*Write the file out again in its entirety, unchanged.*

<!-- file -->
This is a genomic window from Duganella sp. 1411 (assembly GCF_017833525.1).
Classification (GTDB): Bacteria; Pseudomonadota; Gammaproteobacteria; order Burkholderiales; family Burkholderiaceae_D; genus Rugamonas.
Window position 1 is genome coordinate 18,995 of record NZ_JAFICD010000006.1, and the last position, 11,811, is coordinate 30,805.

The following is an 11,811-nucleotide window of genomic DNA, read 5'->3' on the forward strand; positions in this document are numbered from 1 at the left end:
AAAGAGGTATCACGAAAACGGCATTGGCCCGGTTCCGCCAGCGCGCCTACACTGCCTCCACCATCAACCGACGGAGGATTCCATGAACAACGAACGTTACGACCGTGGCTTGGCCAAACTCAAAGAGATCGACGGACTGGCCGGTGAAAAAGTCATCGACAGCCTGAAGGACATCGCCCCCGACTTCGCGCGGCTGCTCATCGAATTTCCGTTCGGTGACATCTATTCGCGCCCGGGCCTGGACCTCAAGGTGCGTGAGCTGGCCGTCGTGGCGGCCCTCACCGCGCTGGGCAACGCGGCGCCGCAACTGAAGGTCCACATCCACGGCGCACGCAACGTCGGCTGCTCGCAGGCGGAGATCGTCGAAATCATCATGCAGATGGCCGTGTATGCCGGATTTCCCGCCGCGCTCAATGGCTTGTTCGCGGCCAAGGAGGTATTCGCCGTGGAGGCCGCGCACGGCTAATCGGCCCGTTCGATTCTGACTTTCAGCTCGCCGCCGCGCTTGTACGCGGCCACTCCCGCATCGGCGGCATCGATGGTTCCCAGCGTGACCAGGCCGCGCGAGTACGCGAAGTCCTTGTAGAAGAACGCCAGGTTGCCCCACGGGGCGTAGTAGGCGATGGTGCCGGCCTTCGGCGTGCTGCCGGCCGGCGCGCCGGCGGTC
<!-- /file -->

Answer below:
This is a genomic window from Duganella sp. 1411 (assembly GCF_017833525.1).
Classification (GTDB): Bacteria; Pseudomonadota; Gammaproteobacteria; order Burkholderiales; family Burkholderiaceae_D; genus Rugamonas.
Window position 1 is genome coordinate 18,995 of record NZ_JAFICD010000006.1, and the last position, 11,811, is coordinate 30,805.

The following is an 11,811-nucleotide window of genomic DNA, read 5'->3' on the forward strand; positions in this document are numbered from 1 at the left end:
AAAGAGGTATCACGAAAACGGCATTGGCCCGGTTCCGCCAGCGCGCCTACACTGCCTCCACCATCAACCGACGGAGGATTCCATGAACAACGAACGTTACGACCGTGGCTTGGCCAAACTCAAAGAGATCGACGGACTGGCCGGTGAAAAAGTCATCGACAGCCTGAAGGACATCGCCCCCGACTTCGCGCGGCTGCTCATCGAATTTCCGTTCGGTGACATCTATTCGCGCCCGGGCCTGGACCTCAAGGTGCGTGAGCTGGCCGTCGTGGCGGCCCTCACCGCGCTGGGCAACGCGGCGCCGCAACTGAAGGTCCACATCCACGGCGCACGCAACGTCGGCTGCTCGCAGGCGGAGATCGTCGAAATCATCATGCAGATGGCCGTGTATGCCGGATTTCCCGCCGCGCTCAATGGCTTGTTCGCGGCCAAGGAGGTATTCGCCGTGGAGGCCGCGCACGGCTAATCGGCCCGTTCGATTCTGACTTTCAGCTCGCCGCCGCGCTTGTACGCGGCCACTCCCGCATCGGCGGCATCGATGGTTCCCAGCGTGACCAGGCCGCGCGAGTACGCGAAGTCCTTGTAGAAGAACGCCAGGTTGCCCCACGGGGCGTAGTAGGCGATGGTGCCGGCCTTCGGCGTGCTGCCGGCCGGCGCGCCGGCGGTC